Glen Mazza's Weblog Sunday August 28, 2022

Using Marketing Cloud's SOAP endpoint to manage subscriptions

Within Marketing Cloud's Automation Studio, SQL Query activities on the ListSubscribers view can be run to determine subscription information for users and lists. For SOAP calls, and programming languages using them, we work with ListSubscriber and SubscriberList types defined in the MC SOAP WSDL for querying and updating, respectively. This entry provides some examples of querying and updating, both via direct SOAP calls using MC's Postman workspace and programmatically with the FuelSDK-Java (see here for initialization code not covered in the code snippets below.)

How to query a user's subscriptions: The below SOAP request provides options on querying user subscription information by subscriberKey and optionally on subscription status (Active or Unsubscribed). The filters equals and IN are shown but there are several others, see the WSDL above (search on SimpleOperator) to see the full list.

<?xml version="1.0" encoding="UTF-8"?>
<s:Envelope xmlns:s="" xmlns:a="" xmlns:u="">
        <a:Action s:mustUnderstand="1">Retrieve</a:Action>
        <a:To s:mustUnderstand="1">https://{{et_subdomain}}</a:To>
        <fueloauth xmlns="">{{dne_etAccessToken}}</fueloauth>
    <s:Body xmlns:xsi="" xmlns:xsd="">
        <RetrieveRequestMsg xmlns="">
                <Filter xsi:type="SimpleFilterPart">
                <!--Filter xsi:type="ComplexFilterPart">
                    <LeftOperand xsi:type="SimpleFilterPart">
                    <RightOperand xsi:type="SimpleFilterPart">

Sample output:

<Results xsi:type="ListSubscriber">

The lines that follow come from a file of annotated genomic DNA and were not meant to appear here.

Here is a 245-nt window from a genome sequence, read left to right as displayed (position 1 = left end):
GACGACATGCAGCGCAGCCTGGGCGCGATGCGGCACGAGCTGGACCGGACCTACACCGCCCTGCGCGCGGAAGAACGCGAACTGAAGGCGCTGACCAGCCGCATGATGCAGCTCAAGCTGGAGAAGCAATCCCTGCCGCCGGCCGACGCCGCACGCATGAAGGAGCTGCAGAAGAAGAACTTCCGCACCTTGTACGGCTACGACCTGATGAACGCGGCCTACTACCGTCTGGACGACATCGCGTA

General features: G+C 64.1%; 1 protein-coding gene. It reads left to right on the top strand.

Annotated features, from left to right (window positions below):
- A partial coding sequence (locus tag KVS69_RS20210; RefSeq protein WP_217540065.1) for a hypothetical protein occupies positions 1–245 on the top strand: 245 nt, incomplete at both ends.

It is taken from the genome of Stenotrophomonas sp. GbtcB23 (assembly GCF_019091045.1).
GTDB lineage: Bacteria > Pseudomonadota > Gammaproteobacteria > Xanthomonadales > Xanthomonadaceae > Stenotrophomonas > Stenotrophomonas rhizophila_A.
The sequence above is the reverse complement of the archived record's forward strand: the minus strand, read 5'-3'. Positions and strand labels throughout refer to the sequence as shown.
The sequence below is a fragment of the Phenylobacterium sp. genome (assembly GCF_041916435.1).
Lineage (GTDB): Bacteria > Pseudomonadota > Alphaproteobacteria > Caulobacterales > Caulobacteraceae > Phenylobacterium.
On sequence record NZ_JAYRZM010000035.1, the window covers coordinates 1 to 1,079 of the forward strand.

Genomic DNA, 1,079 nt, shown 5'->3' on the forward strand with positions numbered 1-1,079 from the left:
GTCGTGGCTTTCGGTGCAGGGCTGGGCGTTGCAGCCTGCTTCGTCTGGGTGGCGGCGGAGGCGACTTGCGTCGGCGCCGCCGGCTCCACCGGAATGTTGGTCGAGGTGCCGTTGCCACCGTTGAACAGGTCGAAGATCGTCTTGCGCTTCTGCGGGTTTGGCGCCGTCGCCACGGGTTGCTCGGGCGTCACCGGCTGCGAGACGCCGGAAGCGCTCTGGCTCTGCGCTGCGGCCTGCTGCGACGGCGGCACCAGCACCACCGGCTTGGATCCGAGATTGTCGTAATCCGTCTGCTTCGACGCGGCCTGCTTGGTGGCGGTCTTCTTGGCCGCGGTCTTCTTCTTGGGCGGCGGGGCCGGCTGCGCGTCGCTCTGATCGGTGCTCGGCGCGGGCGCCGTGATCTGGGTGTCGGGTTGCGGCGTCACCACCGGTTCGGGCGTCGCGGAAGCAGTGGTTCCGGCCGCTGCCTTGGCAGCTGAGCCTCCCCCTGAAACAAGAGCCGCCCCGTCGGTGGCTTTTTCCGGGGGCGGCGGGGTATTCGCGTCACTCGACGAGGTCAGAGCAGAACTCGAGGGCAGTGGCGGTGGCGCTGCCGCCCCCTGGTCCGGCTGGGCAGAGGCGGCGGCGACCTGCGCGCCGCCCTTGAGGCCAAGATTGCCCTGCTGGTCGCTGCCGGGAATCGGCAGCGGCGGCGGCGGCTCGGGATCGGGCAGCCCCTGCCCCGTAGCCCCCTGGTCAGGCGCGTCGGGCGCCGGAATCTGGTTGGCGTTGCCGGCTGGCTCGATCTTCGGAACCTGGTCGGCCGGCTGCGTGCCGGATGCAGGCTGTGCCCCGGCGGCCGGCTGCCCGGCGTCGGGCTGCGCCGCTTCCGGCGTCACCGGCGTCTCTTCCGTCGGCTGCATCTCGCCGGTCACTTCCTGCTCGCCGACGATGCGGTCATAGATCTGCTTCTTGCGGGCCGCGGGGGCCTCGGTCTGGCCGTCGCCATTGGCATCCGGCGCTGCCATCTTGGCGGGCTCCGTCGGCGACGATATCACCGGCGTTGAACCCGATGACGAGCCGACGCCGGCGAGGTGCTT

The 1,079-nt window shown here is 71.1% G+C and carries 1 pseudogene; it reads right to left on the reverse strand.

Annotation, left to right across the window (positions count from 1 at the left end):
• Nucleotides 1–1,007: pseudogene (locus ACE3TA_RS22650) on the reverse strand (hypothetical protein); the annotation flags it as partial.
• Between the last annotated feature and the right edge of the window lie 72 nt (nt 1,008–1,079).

<PartnerKey xsi:nil="true" />
    <ObjectID xsi:nil="true" />
<Results xsi:type="ListSubscriber">
    <PartnerKey xsi:nil="true" />
    <ObjectID xsi:nil="true" />

If querying by subscriber it is much faster to query many at once using the IN clause as shown above instead of making separate API calls for each subscriber. (I've found 50 at a time works well, I did not test larger amounts.) Most of the overhead involves making a request and receiving the response, with each extra user queried adding only a minor amount to the total response time.

A similar query, this time using Java and the Fuel SDK:

public RetrieveRequestMsg buildActiveListRequestMsg(String subscriberKey) {
    RetrieveRequest retrieveRequest = new RetrieveRequest();


            ETUtils.composeFilter("SubscriberKey", SimpleOperators.EQUALS, subscriberKey),
            ETUtils.composeFilter("Status", SimpleOperators.EQUALS, "Active")

    RetrieveRequestMsg retrieveRequestMsg = new RetrieveRequestMsg();

    return retrieveRequestMsg;

private static FilterPart composeFilter(FilterPart leftPredicate, LogicalOperators operator, FilterPart rightPredicate) {
    ComplexFilterPart filter = new ComplexFilterPart();
    return filter;

Subsequent processing to get the subscriber's active subscriptions:

RetrieveResponseMsg response = etClient.getSoapConnection().getSoap().retrieve(buildActiveListRequestMsg("subscriberKey1"));